Ruby Hamad has written an fascinating article in response to blogger Lauren Shield’s book about dressing modestly for 9 months in an attempt to subvert the American beauty culture. While Hamad has no problems whatsoever with the subverting of beauty culture what does frustrate her is that Shields chose to do this as a way of experiencing what a Muslim woman, who chooses to cover up, may feel.
“In America”, Shield’s blog banner gravely announces, “we see Islamic women all covered up and think, ‘That poor woman, made to be ashamed of her body!’ But is it any less oppressive to convince a woman that her uncovered body is never beautiful enough? Is covering enslavement… or freedom? I want to find out.”
Shields spent nine months conducting her “experiment”, during which she “covered all of my hair, wore nothing that was so fitted that I felt like I had to sit or stand funny to look good, and never exposed my knees or my shoulders, except at home. With rare exceptions, I wore no makeup or nail polish.”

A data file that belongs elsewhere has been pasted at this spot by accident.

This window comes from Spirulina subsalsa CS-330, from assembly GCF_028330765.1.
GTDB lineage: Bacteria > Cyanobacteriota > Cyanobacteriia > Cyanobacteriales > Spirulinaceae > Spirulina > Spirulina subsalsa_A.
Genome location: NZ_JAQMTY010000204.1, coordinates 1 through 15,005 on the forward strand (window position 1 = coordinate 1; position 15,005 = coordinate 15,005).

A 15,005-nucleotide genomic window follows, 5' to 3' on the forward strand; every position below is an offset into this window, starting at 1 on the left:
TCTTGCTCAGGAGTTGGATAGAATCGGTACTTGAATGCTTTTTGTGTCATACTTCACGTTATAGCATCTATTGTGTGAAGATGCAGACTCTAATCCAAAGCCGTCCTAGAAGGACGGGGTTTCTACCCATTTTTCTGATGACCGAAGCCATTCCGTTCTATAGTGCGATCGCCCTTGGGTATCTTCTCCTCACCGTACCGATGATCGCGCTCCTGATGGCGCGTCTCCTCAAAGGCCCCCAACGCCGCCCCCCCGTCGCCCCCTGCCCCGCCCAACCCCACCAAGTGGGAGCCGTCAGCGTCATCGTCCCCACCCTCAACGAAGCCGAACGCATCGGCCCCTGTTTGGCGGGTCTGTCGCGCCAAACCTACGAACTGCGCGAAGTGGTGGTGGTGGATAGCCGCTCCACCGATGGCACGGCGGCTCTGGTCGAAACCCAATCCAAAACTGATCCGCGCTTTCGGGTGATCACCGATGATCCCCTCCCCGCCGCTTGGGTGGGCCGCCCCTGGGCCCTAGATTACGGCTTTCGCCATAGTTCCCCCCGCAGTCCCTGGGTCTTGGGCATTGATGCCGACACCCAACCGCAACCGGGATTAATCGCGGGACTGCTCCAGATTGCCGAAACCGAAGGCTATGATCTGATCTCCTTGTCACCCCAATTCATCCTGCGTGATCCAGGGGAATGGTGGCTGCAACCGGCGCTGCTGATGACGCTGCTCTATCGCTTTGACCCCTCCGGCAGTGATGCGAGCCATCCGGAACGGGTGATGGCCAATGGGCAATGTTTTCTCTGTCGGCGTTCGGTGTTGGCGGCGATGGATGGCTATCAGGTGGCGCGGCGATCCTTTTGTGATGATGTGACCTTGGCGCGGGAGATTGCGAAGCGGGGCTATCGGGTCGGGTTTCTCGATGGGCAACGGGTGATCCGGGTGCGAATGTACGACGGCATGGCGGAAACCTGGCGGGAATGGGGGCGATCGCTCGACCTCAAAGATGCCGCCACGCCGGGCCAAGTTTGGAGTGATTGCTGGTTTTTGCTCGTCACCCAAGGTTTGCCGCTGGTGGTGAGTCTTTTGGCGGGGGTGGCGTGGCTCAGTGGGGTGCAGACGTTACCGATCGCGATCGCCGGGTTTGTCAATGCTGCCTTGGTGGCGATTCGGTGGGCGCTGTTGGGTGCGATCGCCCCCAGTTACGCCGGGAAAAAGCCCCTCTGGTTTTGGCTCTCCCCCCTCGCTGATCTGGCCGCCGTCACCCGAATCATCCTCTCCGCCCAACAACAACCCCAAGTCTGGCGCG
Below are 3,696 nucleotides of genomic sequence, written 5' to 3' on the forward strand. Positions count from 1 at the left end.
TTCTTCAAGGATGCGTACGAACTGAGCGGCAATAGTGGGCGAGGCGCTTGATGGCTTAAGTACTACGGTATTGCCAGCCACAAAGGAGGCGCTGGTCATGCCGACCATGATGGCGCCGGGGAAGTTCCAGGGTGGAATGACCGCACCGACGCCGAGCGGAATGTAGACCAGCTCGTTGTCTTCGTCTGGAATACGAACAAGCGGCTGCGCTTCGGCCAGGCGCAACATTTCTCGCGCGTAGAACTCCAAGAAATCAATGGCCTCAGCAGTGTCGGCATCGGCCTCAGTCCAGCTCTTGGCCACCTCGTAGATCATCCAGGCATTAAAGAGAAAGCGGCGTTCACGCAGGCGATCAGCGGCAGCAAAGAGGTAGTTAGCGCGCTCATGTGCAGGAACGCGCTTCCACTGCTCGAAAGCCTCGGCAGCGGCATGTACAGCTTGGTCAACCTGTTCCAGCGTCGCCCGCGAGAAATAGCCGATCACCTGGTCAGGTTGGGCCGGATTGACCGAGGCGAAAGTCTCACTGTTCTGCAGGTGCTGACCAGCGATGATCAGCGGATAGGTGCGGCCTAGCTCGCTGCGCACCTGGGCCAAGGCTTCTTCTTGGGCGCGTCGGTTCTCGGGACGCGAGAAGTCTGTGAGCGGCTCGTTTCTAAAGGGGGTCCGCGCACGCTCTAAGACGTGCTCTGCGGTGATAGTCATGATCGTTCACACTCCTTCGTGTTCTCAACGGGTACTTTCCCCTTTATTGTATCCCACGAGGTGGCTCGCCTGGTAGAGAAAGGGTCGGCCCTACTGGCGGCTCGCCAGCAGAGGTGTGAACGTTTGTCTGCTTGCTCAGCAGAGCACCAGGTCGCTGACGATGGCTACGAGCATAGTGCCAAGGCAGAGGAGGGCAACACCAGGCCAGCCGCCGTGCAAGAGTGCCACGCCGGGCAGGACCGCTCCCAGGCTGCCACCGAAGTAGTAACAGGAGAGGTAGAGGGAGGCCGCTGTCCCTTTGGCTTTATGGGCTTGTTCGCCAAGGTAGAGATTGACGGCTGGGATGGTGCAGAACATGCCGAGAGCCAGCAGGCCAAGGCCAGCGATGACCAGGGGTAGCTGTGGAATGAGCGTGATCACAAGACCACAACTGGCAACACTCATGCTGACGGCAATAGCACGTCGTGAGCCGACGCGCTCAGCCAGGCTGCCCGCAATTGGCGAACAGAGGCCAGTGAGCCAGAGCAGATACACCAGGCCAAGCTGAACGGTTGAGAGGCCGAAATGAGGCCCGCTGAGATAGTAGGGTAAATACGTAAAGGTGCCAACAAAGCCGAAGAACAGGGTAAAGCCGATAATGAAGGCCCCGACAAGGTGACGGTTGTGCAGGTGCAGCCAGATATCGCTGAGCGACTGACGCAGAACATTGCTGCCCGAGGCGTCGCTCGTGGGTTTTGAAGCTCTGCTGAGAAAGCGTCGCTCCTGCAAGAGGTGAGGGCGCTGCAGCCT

Shields is railing against the Western beauty ideal that expects women to spend excessive amounts of time and money to dress in what amounts to “a Grown-Up suit.” In that I couldn’t agree with her more. However, Shields, who can only witness Muslim culture through her own Western lens, falls into the trap of romanticising the “modesty” of Muslim women for whom covering themselves is itself a religious requirement.
Read the whole thing. Hamad shows why this sort of cultural appropriation is both unhelpful and ultimately unenlightening for the person doing it as well.
What struck me at first about the description of Shield’s experiment was that she could have just dressed with no makeup, nail polish, high heels and wearing ‘modest’ clothing without needing to try link it to anyone’s particular religion. Plenty of women dress this way all the time because it is comfortable, cheap, they can’t wear makeup or heels, they are wearing a uniform for much of their lives, or for a myriad of other reasons or simply because that’s how they like it.
If she specifically wanted to experience what it is like for religious women covering up for ‘modesty’ then she could have chosen from a whole raft of other religions.
I think it is an interesting thing to try in and of itself, especially as a young woman who may have been accustomed to wearing make up and heels and fashionable clothes, to step outside of that to experience how you are treated by society when you go against societies expectations and I will probably read her book. But I am not comfortable with the idea that doing this would give you any insight into someone else’s reality.